Science is looked at as an objective pursuit of fact. However, history has shown that it tends to reinforce the beliefs and biases of the scientists. Science has historically been and continues to be dominated by a single social group, namely middle- and upper-class white males, which has led to one-sided constructions of reality. Women, as well as other marginalized groups, are often targets of scientific studies that conclude their inferiority in some way. These studies, presented as objective and ignoring personal and cultural bias, have been and still are used as tools of oppression against these groups.
In the early 1900s, James Cattell “proved” that women were genetically inferior to men by collecting statistics of prominent scientists throughout history. He argued that since only a tiny fraction were women, men must be naturally better suited for scientific thought and reasoning. Cattell completely ignored social explanations as to why there might be fewer women in science; his findings rely on the ridiculous assumption (especially ridiculous considering gender politics at the time) that women and men have equal opportunity to pursue science. These findings provided Cattell and many others a “scientific” justification of their sexism, despite the findings’ use circular logic to discourage women from pursuing science (women shouldn’t be in science because they’re worse at it than men, which we know because there’s so few women in science).
Just as science has been recklessly applied to gender differences, it has been recklessly applied to other areas as well. Many scientists have attempted to racialize intelligence, attempting to scientifically prove intellectual superiority of white people over other races. An early example of this is the pseudoscience of phrenology, which studies the shapes and sizes of skulls, essentially in an attempt to classify whites as more evolved and intelligent. In fact, the term “Caucasian” comes from phrenology, referring to people from the Caucasus region who supposedly had the best skulls. Eventually, it became an umbrella term referring to anyone of white European descent, carrying with it the connotations of being the most evolved. Later on, starting in the 20th century, IQ scores were used to highlight differences in intelligence between races. Scientists such as Arthur Jensen compared IQ scores between white and Black people, attempting to link race and intelligence. Jensen eventually concluded that the lower score distributions he saw among Black people must be due to genetic factors. This study is another case of social ignorance and ingrained bias labeled as objective science. Jensen failed to consider that white people may have had more privileges and opportunities to develop the appropriate cognitive skills needed to succeed on an IQ test. His study also fails to discuss the implications of measuring general intelligence among different races with a test that was not only created by white people, but also measures modes of intelligence valued by those white creators. The IQ test is a product of white European and white American culture, so the results must be studied and conclusions must be drawn cautiously, acknowledging the inherent biases of the test.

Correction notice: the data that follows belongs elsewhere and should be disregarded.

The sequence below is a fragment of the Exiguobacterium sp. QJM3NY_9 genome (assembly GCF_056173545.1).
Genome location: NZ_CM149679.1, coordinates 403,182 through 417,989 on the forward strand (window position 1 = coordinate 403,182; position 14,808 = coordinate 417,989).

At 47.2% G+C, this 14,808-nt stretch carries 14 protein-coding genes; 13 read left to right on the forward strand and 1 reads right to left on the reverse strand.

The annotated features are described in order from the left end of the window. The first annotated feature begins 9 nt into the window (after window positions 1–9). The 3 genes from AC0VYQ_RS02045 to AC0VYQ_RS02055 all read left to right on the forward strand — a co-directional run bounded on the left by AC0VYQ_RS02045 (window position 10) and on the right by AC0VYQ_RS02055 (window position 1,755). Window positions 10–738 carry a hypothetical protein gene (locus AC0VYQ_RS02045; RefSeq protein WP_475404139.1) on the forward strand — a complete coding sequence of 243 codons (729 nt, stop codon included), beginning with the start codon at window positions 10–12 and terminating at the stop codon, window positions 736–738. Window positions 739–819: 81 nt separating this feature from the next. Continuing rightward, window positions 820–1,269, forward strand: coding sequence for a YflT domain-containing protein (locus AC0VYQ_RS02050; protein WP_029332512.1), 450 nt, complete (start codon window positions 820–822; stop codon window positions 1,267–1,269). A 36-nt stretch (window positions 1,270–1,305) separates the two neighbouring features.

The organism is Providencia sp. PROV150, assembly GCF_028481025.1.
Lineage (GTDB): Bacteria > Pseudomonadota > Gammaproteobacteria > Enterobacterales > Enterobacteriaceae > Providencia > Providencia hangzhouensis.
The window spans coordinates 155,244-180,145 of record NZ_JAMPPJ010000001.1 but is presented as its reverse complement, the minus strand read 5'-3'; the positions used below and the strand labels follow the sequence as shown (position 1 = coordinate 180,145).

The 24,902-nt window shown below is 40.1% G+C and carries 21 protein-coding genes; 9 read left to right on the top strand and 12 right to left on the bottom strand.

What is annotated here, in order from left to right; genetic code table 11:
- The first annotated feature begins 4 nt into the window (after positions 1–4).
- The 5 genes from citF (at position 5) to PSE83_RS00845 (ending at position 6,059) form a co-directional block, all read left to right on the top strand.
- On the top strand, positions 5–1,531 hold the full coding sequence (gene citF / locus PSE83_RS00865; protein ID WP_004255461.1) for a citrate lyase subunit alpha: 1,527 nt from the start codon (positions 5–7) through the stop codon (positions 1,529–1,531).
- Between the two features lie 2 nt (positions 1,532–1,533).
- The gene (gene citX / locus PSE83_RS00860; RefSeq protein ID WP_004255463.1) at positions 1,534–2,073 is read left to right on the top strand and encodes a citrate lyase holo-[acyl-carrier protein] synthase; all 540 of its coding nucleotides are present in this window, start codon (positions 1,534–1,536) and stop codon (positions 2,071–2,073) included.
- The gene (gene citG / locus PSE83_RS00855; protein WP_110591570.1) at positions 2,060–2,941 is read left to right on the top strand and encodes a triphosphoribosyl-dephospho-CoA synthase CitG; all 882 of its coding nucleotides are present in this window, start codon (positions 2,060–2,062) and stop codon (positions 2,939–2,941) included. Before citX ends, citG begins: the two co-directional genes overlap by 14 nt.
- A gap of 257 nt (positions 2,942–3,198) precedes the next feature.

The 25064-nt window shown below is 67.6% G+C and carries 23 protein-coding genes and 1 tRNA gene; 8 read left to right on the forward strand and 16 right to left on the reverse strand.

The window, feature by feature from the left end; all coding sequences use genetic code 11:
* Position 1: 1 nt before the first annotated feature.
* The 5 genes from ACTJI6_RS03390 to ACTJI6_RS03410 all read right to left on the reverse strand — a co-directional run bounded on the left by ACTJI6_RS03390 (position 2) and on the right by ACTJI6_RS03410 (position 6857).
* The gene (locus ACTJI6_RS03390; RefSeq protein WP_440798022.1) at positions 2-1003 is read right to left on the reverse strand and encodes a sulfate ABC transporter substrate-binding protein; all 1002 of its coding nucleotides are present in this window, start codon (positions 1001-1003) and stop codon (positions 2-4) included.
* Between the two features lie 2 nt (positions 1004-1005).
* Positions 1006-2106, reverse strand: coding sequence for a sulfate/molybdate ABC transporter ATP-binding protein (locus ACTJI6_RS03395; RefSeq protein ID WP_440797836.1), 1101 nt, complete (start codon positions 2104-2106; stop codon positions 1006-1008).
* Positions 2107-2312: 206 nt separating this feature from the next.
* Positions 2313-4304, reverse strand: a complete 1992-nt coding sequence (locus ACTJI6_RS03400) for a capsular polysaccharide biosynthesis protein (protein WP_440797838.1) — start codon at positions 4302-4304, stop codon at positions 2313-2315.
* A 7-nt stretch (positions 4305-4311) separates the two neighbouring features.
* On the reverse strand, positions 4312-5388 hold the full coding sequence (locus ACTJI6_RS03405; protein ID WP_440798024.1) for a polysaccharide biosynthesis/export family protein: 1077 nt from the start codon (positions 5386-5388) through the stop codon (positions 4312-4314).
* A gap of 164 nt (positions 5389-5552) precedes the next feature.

It’s easy to look at the work of someone like Cattell and say that it’s outdated and that we know better nowadays, but we can still take valuable lessons from it. It shows how easily science can be used to justify prejudice. Even in present times, where we think of science as objective and safe from bias, we need to be aware of how our conclusions can be clouded by our preconceptions; we tend to get the results that we want or expect. This becomes especially problematic in situations where the expected result is derived from prejudice.